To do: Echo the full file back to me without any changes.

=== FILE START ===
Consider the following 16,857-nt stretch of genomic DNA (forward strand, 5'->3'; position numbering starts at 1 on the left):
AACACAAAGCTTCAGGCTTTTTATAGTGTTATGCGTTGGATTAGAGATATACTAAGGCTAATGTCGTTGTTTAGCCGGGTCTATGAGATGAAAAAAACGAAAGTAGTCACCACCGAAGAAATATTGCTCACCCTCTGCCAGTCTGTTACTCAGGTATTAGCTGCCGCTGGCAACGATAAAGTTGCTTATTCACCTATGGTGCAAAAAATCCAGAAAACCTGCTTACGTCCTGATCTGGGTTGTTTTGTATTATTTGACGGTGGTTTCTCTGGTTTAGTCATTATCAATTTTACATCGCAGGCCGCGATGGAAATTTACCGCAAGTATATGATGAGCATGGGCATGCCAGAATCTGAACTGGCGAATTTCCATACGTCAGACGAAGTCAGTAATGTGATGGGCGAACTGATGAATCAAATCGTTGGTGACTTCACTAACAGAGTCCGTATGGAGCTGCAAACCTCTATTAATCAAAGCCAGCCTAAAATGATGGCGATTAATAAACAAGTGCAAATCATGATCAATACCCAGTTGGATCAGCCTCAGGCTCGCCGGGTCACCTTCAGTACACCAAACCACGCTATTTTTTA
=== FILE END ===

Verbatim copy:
Consider the following 16,857-nt stretch of genomic DNA (forward strand, 5'->3'; position numbering starts at 1 on the left):
AACACAAAGCTTCAGGCTTTTTATAGTGTTATGCGTTGGATTAGAGATATACTAAGGCTAATGTCGTTGTTTAGCCGGGTCTATGAGATGAAAAAAACGAAAGTAGTCACCACCGAAGAAATATTGCTCACCCTCTGCCAGTCTGTTACTCAGGTATTAGCTGCCGCTGGCAACGATAAAGTTGCTTATTCACCTATGGTGCAAAAAATCCAGAAAACCTGCTTACGTCCTGATCTGGGTTGTTTTGTATTATTTGACGGTGGTTTCTCTGGTTTAGTCATTATCAATTTTACATCGCAGGCCGCGATGGAAATTTACCGCAAGTATATGATGAGCATGGGCATGCCAGAATCTGAACTGGCGAATTTCCATACGTCAGACGAAGTCAGTAATGTGATGGGCGAACTGATGAATCAAATCGTTGGTGACTTCACTAACAGAGTCCGTATGGAGCTGCAAACCTCTATTAATCAAAGCCAGCCTAAAATGATGGCGATTAATAAACAAGTGCAAATCATGATCAATACCCAGTTGGATCAGCCTCAGGCTCGCCGGGTCACCTTCAGTACACCAAACCACGCTATTTTTTA